Question: Difficulty replicating likelihood ratio test from RNA-seq paper
1
gravatar for James Ashmore
18 months ago by
James Ashmore2.0k
UK/Edinburgh/MRC Centre for Regenerative Medicine
James Ashmore2.0k wrote:

I have RNA-seq data from two treatment groups (three replicates each) and I am trying to replicate the likelihood ratio test outlined on page 1516 of this paper by Marioni et al: http://www.ncbi.nlm.nih.gov/pubmed/18550803. So far I have been able to fit a Poisson regression model for each gene using the following function and command:

poissonGLM <- function(gene) {
  data <- data.frame(treatment=pdata$treatment, count=gene)
  model <- glm(count ~ treatment, data=data, family=poisson)
  mean <- predict(model.pois, type="response"),
  stdev <- predict(model.pois, type="response", se.fit=T)$se.fit
}

results <- apply(edata, 1, poissonGLM)

For each gene, this computes the expected mean and expected variance for each treatment group. However, I'm unsure how to use this model to compute the maximum likelihood estimates both under the null and alternative hypothesis (as described in the paper), and generate a P-value from the Chi-squared distribution.

rna-seq R • 653 views
ADD COMMENTlink modified 18 months ago by Collin390 • written 18 months ago by James Ashmore2.0k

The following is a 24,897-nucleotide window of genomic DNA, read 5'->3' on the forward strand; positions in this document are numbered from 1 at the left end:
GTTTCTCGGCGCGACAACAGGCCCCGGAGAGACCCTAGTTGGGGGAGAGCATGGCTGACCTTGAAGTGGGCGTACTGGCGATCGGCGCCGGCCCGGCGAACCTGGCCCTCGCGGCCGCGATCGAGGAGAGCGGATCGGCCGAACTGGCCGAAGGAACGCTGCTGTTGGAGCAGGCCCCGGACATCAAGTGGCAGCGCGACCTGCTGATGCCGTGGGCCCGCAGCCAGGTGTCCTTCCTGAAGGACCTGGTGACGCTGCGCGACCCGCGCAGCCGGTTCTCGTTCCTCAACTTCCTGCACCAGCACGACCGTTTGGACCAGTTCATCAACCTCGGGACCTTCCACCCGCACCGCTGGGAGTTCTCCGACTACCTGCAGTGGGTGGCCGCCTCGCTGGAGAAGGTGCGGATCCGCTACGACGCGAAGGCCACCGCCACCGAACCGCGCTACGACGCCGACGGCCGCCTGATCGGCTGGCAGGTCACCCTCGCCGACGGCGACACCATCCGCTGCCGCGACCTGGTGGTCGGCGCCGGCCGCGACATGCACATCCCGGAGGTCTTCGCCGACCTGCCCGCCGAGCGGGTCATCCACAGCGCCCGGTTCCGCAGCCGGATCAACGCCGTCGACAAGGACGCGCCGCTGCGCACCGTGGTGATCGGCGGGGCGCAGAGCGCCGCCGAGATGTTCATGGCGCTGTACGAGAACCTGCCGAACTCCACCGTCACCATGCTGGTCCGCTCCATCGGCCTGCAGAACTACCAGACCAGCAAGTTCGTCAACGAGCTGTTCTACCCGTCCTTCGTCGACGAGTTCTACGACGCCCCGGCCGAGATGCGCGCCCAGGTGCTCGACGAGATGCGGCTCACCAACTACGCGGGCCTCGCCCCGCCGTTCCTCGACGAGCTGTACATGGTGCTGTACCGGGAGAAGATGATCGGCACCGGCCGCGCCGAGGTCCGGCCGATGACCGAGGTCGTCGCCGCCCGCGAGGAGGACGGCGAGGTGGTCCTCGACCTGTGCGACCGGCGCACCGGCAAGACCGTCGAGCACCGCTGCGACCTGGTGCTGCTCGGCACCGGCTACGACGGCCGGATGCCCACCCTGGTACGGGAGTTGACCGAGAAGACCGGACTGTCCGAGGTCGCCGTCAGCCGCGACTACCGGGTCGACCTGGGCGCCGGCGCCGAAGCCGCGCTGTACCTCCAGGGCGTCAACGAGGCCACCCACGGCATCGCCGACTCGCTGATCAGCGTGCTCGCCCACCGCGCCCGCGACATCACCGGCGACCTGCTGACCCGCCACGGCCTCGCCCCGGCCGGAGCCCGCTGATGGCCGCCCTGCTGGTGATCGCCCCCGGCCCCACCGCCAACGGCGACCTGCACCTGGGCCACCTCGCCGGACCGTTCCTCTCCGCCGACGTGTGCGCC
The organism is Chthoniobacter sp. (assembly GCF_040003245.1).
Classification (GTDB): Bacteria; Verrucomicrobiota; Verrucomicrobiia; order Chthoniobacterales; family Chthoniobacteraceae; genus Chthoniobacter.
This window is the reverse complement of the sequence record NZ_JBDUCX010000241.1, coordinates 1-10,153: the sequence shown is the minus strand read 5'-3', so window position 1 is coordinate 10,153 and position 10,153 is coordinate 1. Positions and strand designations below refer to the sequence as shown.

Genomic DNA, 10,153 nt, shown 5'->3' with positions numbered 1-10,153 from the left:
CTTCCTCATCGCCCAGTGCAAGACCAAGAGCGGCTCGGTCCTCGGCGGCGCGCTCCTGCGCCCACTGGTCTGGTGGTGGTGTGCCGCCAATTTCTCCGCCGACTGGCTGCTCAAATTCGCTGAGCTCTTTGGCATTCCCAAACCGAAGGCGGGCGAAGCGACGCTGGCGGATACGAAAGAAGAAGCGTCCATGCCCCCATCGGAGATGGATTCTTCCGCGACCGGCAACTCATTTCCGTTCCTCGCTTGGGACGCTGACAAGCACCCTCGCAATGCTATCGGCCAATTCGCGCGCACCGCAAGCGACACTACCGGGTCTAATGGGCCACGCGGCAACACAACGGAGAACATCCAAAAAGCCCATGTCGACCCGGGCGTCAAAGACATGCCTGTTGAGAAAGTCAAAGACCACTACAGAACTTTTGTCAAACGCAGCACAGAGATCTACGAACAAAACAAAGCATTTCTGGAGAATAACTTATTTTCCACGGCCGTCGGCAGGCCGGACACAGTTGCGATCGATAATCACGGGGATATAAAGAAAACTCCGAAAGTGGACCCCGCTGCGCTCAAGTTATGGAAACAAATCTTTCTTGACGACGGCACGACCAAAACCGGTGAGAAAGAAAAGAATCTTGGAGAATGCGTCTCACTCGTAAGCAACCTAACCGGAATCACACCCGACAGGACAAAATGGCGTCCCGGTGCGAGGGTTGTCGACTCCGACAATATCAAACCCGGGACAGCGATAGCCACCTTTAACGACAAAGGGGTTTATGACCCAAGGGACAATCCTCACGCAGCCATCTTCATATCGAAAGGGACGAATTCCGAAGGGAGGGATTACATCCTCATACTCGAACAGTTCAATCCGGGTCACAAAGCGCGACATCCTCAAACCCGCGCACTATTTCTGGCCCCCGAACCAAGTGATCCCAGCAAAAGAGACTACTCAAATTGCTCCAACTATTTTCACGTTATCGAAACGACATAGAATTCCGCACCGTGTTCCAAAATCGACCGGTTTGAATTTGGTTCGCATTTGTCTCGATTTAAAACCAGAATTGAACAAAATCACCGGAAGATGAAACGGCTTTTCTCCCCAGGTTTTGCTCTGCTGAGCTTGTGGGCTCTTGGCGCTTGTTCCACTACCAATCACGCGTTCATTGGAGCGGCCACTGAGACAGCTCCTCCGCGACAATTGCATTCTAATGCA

3
gravatar for Collin
18 months ago by
Collin390
United States
Collin390 wrote:

anova(model, test="Chi") should give you the likelihood ratio test result comparing the effect of treatment vs intercept only model. This is the same as if you had manually fit a glm with treatment and a second glm with intercept only and computed their deviance and compared it to a chi-squared distribution (d.f. = 1 in your case).

ADD COMMENTlink written 18 months ago by Collin390

So the intercept only model is what Marioni et al. refer to as the null hypothesis, while the model with the treatment group specified refers to the alternative hypothesis?

glm(count ~ 1, data=data, family=poisson) # null hypothesis
glm(count ~ treatment, data=data, family=poisson) # alternative hypothesis

The P-value is therefore the following?

test <- anova(model, test="Chi")
test$`Pr(>Chi)`

They go on to estimate fold change by fitting the model under the alternative hypothesis, which would mean calculating the ratio of the expected means I've already computed?

treatment1_mean <- mean[1]
treatment2_mean <- mean[2]
treatment1_mean / treatment2_mean
ADD REPLYlink modified 18 months ago • written 18 months ago by James Ashmore2.0k
1

Yes the null hypothesis is the intercept only model. Likelihood ratio tests use the log-likelihood and not the predicted count. That means using the logLik function. This means the statistic is -2*(logLik(model.null) - logLik(model.treatment)) where the difference is subtraction because the log of ratios equal the log of the numerator minus the log of the denominator (a property of logarithms).The p-value is just the probability of observing that chi-squared statistic or greater from a chi-squared distribution with d.f. = 1 in your case. All the above work should give you the same result as the anova function I had mentioned initially. So yes the p-value can be extracted like you did above. Presumably thats what they mean by fold change but I haven't read through that paper before.

ADD REPLYlink modified 18 months ago • written 18 months ago by Collin390
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